When Bill Boisture joined Hawker Beechcraft in March, his priority was to stabilize the company.
Now, the CEO's focus is on improving the way it does business and bringing down costs, Boisture said.
Hawker Beechcraft is reviewing a number of areas its supply chain, procedures, training and its relationship with the Machinists union Boisture said in an interview before the start of the National Business Aviation Association's annual convention in Orlando, Fla.
Once demand for business jets returns, Hawker Beechcraft will likely have a different "footprint."
For one thing, it plans to consolidate and close some facilities. That could include closing its Salina plant and moving the work to Wichita.
"That's very likely," Boisture said.
Hawker Beechcraft employs 241 people in Salina, down from about 500 a year ago. The plant builds wings, spar assemblies and other subassemblies.
No date for a closure has been set, officials say. The company is developing a timeline.
Salina and other topics are part of an ongoing discussion leaders are having with the Machinists union.
"We said to them, 'Look, the things that are in our future is that we would consolidate facilities generally and close some, meaning fewer pieces of real estate, that we would outsource non-core tasks and that we would, to the extent practical, seek lower labor cost markets,' " Boisture said.
The company respects its relationship with the union and the employees it represents, he said.
"They're concerned about the future," he said. "They deserve to be in the conversation."
Boisture's biggest worry revolves around costs.
Specifically, he's concerned with what the total costs for the company will be for it to be "survivable in the downturn and competitive in the upturn."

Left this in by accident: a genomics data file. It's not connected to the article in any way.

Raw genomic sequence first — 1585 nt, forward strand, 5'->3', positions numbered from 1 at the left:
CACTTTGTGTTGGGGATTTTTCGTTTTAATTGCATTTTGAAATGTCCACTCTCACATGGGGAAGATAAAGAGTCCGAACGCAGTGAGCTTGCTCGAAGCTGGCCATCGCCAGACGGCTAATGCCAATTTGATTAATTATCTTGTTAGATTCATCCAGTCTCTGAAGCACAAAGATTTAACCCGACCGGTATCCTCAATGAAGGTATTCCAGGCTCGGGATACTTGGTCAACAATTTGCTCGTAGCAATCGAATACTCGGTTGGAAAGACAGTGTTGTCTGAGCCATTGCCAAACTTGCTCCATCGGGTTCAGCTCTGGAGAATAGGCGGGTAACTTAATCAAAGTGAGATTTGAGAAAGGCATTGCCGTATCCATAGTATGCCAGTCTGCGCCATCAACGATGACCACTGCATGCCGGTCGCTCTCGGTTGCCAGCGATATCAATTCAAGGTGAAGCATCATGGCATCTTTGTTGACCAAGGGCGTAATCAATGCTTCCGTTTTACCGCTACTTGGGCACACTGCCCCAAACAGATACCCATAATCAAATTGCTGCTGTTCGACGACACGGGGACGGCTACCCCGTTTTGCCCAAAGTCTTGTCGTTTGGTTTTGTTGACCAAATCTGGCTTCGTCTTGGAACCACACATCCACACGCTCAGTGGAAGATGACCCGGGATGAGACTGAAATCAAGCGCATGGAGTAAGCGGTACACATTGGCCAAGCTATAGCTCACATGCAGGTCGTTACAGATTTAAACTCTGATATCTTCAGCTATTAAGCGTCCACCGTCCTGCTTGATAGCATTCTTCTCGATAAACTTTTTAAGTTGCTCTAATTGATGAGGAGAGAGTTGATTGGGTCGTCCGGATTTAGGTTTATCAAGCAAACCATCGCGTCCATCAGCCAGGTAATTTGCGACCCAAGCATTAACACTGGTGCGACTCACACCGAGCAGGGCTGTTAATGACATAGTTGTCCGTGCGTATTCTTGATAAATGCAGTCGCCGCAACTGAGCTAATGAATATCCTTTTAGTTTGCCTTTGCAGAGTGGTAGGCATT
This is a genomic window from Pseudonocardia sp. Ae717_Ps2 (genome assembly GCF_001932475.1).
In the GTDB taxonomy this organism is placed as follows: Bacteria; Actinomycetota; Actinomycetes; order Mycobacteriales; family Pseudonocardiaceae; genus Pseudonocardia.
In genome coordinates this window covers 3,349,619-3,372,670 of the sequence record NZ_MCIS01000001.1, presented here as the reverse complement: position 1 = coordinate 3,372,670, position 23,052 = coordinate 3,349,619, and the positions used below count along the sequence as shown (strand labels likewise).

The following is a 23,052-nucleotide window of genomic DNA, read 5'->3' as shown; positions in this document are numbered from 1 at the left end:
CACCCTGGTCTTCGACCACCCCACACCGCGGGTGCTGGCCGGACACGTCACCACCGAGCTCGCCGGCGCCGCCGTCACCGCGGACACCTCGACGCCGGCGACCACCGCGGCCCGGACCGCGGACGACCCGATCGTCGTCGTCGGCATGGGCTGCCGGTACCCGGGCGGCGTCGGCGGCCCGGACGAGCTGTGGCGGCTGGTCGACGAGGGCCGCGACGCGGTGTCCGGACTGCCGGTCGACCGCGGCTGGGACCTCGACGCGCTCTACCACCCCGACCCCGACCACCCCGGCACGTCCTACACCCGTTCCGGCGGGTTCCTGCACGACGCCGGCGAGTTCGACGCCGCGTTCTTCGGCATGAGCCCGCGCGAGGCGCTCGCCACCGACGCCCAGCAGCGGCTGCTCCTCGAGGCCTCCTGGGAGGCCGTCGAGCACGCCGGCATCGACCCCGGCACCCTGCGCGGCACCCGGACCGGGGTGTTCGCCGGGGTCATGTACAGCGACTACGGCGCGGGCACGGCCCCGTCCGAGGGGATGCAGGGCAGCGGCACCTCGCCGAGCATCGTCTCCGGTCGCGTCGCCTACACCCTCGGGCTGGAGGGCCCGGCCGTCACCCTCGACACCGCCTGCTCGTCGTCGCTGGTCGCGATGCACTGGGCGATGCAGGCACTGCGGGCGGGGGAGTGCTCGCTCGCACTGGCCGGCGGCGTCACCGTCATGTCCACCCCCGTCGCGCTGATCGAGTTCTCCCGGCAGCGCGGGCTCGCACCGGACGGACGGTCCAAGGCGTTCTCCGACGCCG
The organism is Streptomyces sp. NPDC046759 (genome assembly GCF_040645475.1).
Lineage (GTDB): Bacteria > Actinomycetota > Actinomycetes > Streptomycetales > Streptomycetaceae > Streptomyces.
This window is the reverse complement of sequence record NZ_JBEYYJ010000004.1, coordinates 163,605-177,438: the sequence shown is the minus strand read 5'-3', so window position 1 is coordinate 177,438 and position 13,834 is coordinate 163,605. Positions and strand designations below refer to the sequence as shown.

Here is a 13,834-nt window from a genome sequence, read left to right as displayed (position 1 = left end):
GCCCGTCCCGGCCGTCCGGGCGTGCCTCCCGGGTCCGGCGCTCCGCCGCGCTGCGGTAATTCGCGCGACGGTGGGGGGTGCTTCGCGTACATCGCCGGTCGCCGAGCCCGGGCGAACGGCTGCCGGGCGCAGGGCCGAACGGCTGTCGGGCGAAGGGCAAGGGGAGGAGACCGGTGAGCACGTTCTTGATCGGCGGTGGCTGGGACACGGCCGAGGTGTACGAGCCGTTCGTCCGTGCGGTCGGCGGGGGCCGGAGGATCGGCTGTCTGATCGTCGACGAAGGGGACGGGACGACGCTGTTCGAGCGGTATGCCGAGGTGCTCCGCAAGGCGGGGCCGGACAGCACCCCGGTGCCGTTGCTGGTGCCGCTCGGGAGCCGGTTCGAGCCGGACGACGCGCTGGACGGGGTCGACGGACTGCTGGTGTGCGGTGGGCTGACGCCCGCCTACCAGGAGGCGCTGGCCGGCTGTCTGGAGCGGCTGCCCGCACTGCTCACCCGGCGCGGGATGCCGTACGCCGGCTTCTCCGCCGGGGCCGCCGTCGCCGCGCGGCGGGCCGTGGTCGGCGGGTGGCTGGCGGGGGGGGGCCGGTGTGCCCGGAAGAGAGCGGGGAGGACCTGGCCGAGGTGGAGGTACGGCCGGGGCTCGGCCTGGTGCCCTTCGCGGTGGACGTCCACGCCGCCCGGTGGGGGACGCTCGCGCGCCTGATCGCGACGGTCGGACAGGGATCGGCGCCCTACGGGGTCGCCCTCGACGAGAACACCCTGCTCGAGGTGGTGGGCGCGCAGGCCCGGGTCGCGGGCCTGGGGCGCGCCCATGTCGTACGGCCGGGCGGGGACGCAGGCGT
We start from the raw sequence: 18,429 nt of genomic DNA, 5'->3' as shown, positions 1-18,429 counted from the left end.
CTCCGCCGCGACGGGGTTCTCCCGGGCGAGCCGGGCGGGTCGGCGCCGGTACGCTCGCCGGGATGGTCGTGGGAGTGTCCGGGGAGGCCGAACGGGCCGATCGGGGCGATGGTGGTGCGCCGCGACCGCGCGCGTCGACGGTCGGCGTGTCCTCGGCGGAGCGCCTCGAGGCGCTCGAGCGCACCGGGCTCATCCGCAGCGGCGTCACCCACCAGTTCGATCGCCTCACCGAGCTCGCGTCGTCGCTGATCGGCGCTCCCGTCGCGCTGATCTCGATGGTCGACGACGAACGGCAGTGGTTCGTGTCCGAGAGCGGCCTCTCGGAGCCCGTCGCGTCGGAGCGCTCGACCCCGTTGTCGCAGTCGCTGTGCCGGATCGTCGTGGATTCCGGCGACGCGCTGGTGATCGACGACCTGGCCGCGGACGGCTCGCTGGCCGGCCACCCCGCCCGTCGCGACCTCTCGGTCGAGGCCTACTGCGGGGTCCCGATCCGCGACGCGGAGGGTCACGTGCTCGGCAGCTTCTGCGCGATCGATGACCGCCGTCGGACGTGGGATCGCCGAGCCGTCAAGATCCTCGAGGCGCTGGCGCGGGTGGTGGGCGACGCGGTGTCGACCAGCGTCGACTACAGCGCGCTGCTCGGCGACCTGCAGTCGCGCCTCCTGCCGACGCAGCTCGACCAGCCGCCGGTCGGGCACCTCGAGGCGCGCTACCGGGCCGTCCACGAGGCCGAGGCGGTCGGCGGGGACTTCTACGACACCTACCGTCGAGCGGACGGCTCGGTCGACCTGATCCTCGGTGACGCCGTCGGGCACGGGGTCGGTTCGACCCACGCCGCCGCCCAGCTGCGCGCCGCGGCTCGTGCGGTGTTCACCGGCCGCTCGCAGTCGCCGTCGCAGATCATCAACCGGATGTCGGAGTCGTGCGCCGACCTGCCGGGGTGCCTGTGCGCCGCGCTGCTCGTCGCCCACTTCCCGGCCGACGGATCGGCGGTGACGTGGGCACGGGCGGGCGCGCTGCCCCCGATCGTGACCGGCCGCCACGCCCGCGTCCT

Those include the costs of development, labor and materials and "how will all of that blend together to support a great product line that represents a livelihood for a great amount of people. How do we do that?" he said.
Hawker Beechcraft must be cost competitive at lower sales volumes and able to compete with a new rival, Brazil-based Embraer.
Boisture calls Wichita a "center of excellence," that produces high-quality end products.
Wichita's core tasks are final assembly, preparation for delivery and the technical development of the product line.
Outside of that?
"It's all up for question," Boisture said. "It has to be in this situation."
That said, Boisture said he's optimistic about Wichita's future.
"There's so much experience and talent in this work force," he said.
It's been a tough few months.
Since November, Hawker Beechcraft has cut more than 3,600 jobs.
It's too soon to say how many planes the company will deliver this year.
"We have to assess the fourth quarter," he said. "That will really tell us (if) we stay the size we are or (if) we have to get smaller."
The company is preparing for fewer deliveries next year than in 2009, he said. And by the end of 2010, deliveries are expected to be down 40 to 50 percent from 2008, he said.
This downturn is worse than the one following the terrorist attacks of Sept. 11, 2001, he said.
"You didn't have a huge reset in the credit markets; you didn't have the huge economic upheaval," he said.
Aircraft sales have also been hurt by a political environment that has made it unpopular to buy business jets, he said.
That has had a detrimental effect on sales and unintended consequences on thousands of aircraft jobs, he said.
In the meantime, Hawker Beechcraft has taken difficult actions to help itself, he said.
"We pay our bills on time, we have liquidity, we have two very strong owners (Onex and GS Capital Partners) who are committed to this investment," Boisture said. "It's not their first rodeo in aerospace. They've been through cycles before."